At certain moments in your life, you may have had the feeling that time stood still. Maybe it was the first time you saw the Grand Canyon, or the moment you realized you were falling in love. These experiences are often those of awe, an emotion elicited by perceptions of vastness (either in size or significance) and a need to alter one's existing way of seeing the world to accommodate this new perception. In a forthcoming paper, researchers Melanie Rudd, Kathleen Vohs, and Jennifer Aaker examined whether the emotion of awe, compared to happiness and neutral states, might reduce people's sense of time pressure and consequently make them more willing to volunteer their time, choose experiences over material objects, and enjoy greater life satisfaction.
To examine these hypotheses, the researchers conducted three experiments. In the first experiment, participants started off by unscrambling sentences like "not available enough time much" so that everyone would start off at the same time-pressured baseline. Next, participants were randomly assigned to watch either an awe-eliciting or happiness-eliciting commercial on TV. The awe-inducing commercial showed people encountering images such waterfalls and whales on a city street, whereas the happiness-inducing commercial showed a parade with rainbow confetti and celebration. Finally participants filled out a survey, embedded in which was a measure of time perception with items such as "Time is boundless" and "I have lots of time in which I can get things done."As predicted, participants who were in a state of awe, compared to those induced to feel happiness, felt that time was more expansive.
What good does an expansive sense of time do? The researchers examined this question in the next two experiments. In the second experiment, participants wrote about a personal experience of awe (in the awe condition) or happiness (in the happiness condition). A measure of impatience was used to assess time perception, followed by a measure of willingness to donate time or money. Awe-induced participants felt less impatient, and they were also more willing to to donate their time to help others (the resource that awe helped to replenish), but not more likely to donate money (which is less relevant to time). A statistical test of mediation showed that participants who were in a state of awe were more willing to give their time because they felt like they had more of it.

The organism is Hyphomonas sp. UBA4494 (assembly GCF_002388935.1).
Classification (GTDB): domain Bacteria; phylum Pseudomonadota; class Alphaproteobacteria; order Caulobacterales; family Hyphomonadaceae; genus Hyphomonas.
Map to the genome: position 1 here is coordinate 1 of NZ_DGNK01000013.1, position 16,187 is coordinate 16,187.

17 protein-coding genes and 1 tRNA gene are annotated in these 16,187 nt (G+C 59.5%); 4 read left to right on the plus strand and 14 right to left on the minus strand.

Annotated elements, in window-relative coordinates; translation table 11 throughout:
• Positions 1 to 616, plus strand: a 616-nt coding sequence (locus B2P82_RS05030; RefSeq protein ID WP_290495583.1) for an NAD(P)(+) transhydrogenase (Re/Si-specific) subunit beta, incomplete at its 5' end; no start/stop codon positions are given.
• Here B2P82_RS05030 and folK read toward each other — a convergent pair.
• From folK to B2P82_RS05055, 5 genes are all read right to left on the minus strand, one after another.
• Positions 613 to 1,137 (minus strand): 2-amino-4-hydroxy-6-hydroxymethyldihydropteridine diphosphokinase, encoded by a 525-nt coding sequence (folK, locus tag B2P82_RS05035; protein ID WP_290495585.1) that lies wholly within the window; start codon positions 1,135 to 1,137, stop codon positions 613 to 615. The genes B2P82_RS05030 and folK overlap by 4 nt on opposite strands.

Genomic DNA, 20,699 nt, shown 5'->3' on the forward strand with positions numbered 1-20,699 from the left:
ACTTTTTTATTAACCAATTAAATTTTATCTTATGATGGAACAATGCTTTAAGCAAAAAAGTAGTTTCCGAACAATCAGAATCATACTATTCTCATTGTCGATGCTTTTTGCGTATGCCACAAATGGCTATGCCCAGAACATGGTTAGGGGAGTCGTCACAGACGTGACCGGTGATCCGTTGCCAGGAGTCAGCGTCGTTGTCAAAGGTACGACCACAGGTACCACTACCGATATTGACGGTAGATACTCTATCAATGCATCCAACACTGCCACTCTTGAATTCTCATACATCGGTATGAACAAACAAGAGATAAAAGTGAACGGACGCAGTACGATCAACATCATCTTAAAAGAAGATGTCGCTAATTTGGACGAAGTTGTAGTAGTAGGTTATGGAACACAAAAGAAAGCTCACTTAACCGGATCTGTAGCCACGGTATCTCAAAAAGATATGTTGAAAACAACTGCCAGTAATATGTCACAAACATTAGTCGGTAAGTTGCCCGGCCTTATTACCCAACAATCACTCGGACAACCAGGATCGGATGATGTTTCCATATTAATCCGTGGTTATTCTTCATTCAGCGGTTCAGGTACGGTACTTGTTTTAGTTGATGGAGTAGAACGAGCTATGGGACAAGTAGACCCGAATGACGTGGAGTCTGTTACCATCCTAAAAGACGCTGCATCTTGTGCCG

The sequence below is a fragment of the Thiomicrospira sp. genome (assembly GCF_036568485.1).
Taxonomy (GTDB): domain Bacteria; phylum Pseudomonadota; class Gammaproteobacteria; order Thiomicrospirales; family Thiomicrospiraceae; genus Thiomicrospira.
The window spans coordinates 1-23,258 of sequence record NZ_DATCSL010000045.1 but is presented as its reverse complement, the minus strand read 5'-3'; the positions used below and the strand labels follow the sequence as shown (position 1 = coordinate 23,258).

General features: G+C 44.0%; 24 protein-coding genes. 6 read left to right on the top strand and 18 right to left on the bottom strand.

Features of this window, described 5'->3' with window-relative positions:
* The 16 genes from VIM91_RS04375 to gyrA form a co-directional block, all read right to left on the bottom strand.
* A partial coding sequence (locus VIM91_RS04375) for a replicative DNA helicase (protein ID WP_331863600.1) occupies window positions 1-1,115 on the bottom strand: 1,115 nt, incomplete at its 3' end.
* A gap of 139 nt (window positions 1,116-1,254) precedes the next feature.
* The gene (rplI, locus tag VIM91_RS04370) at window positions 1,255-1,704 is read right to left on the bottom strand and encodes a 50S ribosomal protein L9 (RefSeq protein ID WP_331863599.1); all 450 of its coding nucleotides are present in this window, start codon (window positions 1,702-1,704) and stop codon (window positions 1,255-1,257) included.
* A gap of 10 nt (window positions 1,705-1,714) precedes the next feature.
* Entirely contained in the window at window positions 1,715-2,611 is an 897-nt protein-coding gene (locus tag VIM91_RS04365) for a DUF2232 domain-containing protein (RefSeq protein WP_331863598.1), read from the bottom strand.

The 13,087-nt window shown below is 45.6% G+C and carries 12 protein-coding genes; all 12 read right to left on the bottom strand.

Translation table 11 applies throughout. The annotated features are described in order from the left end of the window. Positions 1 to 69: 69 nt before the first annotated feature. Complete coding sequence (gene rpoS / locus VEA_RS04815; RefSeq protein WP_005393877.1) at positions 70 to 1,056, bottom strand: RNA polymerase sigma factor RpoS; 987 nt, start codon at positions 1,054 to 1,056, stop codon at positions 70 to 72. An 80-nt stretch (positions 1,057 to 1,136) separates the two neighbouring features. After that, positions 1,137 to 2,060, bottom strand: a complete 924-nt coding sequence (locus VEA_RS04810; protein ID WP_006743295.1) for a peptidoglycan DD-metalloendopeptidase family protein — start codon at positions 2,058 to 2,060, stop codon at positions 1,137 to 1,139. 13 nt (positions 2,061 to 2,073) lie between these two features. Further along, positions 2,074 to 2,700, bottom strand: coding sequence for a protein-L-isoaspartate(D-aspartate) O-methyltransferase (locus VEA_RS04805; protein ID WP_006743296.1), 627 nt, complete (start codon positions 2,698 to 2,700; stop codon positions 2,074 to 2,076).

In the final experiment, participants read either an awe-inspiring or neutral story, followed by questionnaires assessing time perception, life satisfaction, and hypothetical choices about purchasing either experiences or material goods (e.g., Broadway tickets or a watch). Awe again led to expanded time perceptions, which is turn increased perceived life satisfaction and interest in experiences rather than material goods.
These results suggest that one way to feel like we have all the time in the world (even if we don't) is to do things that inspire awe. It's easy to get caught up in the routines of everyday life and miss out on potentially wondrous experiences, some of which may be right under our noses. The mere fact of our existence, for one, can be enough to inspire awe (see this previous post). Awe may not be helpful in all situations, the researchers note–sometimes it's a good thing to feel like time is limited, so that we can get down to business when necessary. But more often than not, we could all probably use a little more awe. Life may be short, but that doesn't mean we can't feel like it's endless, once in awhile.
Want an easy way to feel more awe right now? Watch the Olympics. Here is a slow motion clip of McKayla Maroney flying off the vault in the team competition (her "not impressed" expression may be all over the internet, but we are impressed!)
Photo by Lionoche.
Rudd, M., Vohs, K.D., & Aaker, J. (2012). Awe expands people's perception of time, alters decision-making, and enhances well-being. Psychological Science